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Originally published as "White Nationalism and Militant Islamism are Transnational Terrorist Threats," Newsweek, September, 8 2021.
he twentieth anniversary of the devastating 9/11 attacks offers a somber opportunity to assess the current U.S. counterterrorism strategy in the decades since. Despite the Biden administration's acknowledgement that white nationalism is "the most lethal" national security threat to the United States, our counterterrorism framework still relies on an outdated post-9/11 worldview instead of adapting to address the 1/6 reality. The result is the continued criminalization of Muslims and people of color in the United States and around the world, as well as the lack of full accountability for white nationalist terrorism.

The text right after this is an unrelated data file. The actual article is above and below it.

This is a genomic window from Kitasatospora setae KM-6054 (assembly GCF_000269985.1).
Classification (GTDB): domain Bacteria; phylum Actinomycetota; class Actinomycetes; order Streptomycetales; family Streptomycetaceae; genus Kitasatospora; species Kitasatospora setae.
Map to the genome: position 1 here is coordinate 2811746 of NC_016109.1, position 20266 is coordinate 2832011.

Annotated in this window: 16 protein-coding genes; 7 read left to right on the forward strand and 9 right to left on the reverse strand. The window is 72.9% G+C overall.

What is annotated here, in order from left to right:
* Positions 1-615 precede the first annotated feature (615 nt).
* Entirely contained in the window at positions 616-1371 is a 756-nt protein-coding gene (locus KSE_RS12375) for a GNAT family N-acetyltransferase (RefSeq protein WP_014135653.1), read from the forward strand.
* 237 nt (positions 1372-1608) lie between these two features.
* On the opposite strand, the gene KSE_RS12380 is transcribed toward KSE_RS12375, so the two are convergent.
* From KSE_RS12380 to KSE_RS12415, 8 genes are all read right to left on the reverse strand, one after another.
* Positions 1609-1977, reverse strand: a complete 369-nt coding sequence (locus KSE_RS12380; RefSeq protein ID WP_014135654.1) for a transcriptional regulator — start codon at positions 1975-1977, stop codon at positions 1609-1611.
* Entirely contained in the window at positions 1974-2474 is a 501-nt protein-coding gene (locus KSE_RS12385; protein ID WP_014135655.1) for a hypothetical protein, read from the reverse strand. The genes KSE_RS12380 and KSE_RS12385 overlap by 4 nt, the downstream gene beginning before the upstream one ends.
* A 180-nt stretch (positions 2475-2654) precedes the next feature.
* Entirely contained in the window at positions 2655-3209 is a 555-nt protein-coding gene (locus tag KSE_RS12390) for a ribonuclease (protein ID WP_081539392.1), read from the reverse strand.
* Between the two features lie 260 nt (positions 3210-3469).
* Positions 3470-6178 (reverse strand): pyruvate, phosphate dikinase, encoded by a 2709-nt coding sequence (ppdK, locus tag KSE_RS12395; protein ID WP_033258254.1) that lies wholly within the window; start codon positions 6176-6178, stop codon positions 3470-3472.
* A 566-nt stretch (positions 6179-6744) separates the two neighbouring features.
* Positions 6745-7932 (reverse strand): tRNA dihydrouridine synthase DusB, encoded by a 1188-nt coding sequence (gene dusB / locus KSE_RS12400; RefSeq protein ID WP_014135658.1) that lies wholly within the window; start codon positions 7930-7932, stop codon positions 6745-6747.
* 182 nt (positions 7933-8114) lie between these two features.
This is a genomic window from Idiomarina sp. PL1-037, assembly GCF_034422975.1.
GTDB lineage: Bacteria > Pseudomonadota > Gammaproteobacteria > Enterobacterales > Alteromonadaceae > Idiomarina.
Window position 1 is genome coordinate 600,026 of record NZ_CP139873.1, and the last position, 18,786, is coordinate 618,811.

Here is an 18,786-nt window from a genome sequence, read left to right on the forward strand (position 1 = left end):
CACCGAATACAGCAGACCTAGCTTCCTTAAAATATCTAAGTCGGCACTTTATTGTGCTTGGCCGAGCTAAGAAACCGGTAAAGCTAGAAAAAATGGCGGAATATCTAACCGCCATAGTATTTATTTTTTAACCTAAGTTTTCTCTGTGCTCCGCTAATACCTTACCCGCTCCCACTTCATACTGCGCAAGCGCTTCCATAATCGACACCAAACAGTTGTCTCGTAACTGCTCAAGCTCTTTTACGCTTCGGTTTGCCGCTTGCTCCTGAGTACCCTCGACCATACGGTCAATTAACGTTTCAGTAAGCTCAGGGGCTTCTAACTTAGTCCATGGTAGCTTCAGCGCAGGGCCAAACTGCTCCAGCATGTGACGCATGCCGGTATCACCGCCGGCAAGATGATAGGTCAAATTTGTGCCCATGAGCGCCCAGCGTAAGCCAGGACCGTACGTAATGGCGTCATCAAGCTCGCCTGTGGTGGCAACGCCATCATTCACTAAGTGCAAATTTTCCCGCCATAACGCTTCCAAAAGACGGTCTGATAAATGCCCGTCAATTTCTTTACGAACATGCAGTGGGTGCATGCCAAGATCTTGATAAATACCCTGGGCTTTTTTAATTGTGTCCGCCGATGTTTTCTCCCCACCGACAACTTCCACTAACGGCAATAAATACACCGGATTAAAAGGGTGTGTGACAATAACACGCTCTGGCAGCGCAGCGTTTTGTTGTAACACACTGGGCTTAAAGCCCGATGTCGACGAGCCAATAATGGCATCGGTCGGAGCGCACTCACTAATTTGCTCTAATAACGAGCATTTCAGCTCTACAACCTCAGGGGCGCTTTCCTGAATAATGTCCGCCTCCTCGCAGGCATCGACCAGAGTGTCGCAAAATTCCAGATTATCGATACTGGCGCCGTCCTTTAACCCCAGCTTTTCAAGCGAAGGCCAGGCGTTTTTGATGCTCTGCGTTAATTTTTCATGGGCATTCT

As I discuss in my book, Homegrown Hate, based on over a decade of research and direct interviews, the term "terrorism" still conjures images of a brown, bearded man when the insurrection has forced America to recognize that the faces of terrorists are also white. America's continued differentiation between domestic and international terrorism is neither helpful nor accurate and is now hindering our government's response to the Jan. 6 attack.